The watercolours and drawings in this project are based on a variety of images sourced from original photographs and drawings, as well as found online images and art history. They have been painted in the style of camouflage and layered to create a fragmented confusion of abstract shapes. Images include photographs of Cork Harbour and Skellig Michael, as well as found online images of Star Wars and nature camouflages, and the works of painters James Arthur O'Connor and Mondrian.
On the verge of the invisible, these works investigate the identity of place and how, in the case of Skellig Michael, this identity has been co-opted or displaced for mass media and corporate gain. Their style references early twentieth century abstract art with a digital twist. By placing the agency of subject matter and personal artistic signature and expression in the background, the visual landscape signifiers become hidden in a forest of post-representational camouflage like thought experiments exploring the illusion of perception.

Earlier work
Solipsism Series was exhibited at Macroom Town Hall, Co. Cork 2013 as part of ‘World View of an Oyster’ exhibition curated for Cork County Council, and shown at the Royal Hibernian Gallery, Dublin 2014. The works consist of digitally manipulated images of nineteenth century maritime paintings of Cork Harbour by Cobh artist George Mounsey Wheatly Atkinson. They are printed and mounted on dibond. By removing the subject matter of the paintings, for example the ships, offers the opportunity for a different interpretation of the paintings and collapses the subject/object duality of the paintings.

Landscape Unions include the Desert, Mountain and River Unions. Desert Union was exhibited as part of 'Worlds End' project at The Guesthouse, Cork 2011. It consisted of a multimedia installation using photography, video, text, lights and smoke. This line of thinking came about through a residency at The Broken Hill Art Exchange, NSW, Australia in May 2011, and the work of Austrian / Australian nineteenth century artist Eugen von Guérard, it explores the positioning of power in relation to nature, and how this is influenced by historical colonial perspectives about landscape. Here nature attempts to fight back, acquire its own agency and rights through the idea of forming landscape unions.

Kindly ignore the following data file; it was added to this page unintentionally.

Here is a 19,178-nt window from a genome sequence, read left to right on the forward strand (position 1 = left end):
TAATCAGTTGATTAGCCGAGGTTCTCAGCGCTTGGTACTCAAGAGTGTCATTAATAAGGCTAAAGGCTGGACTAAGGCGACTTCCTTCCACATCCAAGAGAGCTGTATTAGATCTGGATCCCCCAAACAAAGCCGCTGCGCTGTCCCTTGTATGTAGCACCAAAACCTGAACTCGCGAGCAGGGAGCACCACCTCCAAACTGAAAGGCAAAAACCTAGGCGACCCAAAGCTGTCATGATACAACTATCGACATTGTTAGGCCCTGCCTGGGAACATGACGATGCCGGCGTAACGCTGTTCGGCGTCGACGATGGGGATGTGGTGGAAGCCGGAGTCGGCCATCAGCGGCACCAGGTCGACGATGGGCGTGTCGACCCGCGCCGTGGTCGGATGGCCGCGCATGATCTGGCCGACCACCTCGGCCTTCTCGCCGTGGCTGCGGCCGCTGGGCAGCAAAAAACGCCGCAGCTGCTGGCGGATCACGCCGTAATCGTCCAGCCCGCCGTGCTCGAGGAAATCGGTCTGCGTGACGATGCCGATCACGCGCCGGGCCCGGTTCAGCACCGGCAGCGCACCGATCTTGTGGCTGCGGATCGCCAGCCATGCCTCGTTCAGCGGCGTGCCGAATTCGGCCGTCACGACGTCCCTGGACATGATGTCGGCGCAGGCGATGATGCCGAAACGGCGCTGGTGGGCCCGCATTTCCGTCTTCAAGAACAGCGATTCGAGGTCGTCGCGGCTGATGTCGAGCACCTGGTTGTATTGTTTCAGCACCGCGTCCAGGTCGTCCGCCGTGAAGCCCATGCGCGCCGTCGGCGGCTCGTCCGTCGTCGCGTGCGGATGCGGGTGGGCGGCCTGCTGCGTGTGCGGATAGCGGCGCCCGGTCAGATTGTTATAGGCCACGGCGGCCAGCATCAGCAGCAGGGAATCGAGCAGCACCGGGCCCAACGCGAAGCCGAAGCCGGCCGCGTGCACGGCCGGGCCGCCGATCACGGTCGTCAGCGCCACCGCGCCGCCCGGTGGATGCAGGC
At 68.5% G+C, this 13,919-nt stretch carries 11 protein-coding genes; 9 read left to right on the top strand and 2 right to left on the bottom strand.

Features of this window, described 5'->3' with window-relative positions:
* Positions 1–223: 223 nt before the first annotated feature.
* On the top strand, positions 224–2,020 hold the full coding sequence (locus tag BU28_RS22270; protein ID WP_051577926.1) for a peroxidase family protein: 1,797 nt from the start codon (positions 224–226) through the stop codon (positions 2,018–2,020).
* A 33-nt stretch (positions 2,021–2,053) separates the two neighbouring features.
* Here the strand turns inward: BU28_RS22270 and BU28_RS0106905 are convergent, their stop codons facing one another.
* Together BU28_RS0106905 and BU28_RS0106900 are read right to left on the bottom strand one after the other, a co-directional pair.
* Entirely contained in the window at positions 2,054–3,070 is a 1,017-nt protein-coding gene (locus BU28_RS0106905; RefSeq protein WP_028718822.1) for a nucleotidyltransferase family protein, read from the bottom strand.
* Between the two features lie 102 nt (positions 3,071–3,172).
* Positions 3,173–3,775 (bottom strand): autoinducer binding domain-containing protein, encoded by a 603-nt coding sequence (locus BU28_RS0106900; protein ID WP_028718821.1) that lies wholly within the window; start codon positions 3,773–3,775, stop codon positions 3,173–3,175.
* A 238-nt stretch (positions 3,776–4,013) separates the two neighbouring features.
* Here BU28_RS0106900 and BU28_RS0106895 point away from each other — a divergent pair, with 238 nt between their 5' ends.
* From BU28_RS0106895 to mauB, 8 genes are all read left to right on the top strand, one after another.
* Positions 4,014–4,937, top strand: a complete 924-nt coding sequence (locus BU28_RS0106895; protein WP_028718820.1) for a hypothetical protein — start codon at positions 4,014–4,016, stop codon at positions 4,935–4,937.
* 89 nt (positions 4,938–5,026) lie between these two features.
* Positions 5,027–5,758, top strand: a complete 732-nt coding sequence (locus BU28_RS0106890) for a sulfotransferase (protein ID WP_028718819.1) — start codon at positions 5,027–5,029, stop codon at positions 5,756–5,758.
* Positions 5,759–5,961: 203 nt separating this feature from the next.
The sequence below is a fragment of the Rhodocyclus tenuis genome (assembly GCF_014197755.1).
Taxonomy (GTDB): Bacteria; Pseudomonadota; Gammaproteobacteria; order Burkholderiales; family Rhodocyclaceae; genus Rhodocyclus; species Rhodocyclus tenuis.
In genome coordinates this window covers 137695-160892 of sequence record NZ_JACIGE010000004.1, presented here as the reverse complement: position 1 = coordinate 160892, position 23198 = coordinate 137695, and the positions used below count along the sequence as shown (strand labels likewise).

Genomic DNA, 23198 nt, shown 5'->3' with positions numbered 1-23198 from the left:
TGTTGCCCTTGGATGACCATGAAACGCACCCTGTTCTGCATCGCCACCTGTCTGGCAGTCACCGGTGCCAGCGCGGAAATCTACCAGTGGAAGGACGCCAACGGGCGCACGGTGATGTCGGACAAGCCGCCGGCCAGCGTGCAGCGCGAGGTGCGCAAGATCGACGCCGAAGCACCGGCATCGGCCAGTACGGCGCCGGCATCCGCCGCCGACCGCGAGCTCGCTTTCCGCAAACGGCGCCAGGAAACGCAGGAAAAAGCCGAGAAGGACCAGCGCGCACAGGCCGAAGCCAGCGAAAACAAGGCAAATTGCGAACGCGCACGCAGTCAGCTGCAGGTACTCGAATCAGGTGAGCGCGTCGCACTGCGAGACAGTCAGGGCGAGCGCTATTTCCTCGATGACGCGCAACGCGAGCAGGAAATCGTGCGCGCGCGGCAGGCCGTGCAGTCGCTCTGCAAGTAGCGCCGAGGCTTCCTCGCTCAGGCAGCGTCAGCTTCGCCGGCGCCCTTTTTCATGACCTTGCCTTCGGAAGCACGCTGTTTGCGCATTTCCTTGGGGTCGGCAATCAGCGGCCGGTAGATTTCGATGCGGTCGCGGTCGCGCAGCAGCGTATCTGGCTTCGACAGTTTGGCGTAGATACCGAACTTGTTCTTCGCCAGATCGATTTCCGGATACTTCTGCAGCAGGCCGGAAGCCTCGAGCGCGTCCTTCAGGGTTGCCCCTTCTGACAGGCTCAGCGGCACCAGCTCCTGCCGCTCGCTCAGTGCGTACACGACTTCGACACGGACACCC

The Travels of Eugen von Guérard shown at allerArt, Austria 2011 and Sirius Arts Centre, Co. Cork 2012, looked at how the work of nineteenth century Austrian / Australian artist Eugen von Guérard exported a specific European colonial vision of landscape to Australia. This work explores the idea of the artwork as an ephemeral object imbued with meaning, and shows how our ideas about nature are a construct of specific cultural perspectives. Using found objects, photography, text and a painted mural to confound fiction and fact, past and present, exploring the nature of our understanding of images of landscape.

Different materials such as video, neon, drawn and painted murals, printed media, and photographs have helped me explore the relationship between perception and meaning. The Hunting Box Party 2005-2021 was shown at the Crawford Art Gallery, Cork in 2005, the Knoll Gallery, Vienna, Austria 2010, the Knoll Gallery, Budapest, Hungary 2011, The Armory Gallery, Sydney Olympic Stadium, Australia 2011 and the Emmanuel Walderdorff Gallery, in Molsberg, Westerwald, Germany 2021. Using video, painted murals, badges and greeting cards to explore the idea of the artwork as an ephemeral object of imbued meaning. This work and the Landscape Unions 2011 uses politics as a context within which to make artwork. These works are critical of an anthropocentric view of nature.
In the exhibition I thought I dreamed of you 2009-10 at the West Cork Arts Centre, a painted mural and faked documentation of the same mural installed upside down in the gallery are exhibited together. The documentation took the form of drawing on a photograph of the exhibition space, suggesting a slippage and dislocation of space and time, fact and fiction. Consisting of photography, video, neon, drawing, wall painting and badges, this exhibition explored how we understand our reality. Can we be sure it even exists? Is it just a dream, a series of thoughts? I thought I dreamed of you explored the idea of fragmented realities presenting a sort of post-modern possibility. The title of the exhibition is a give-away I thought I dreamed of you explores the idea of ‘I’ as a thinking presence, while ‘dreamed’ questions the nature of reality suggesting it is imagined and constantly in flux, and ‘you’ is experienced in terms of an existential quandary of the other, questioning how we understand ourselves through others and the world around us.

Sarah Iremonger 2022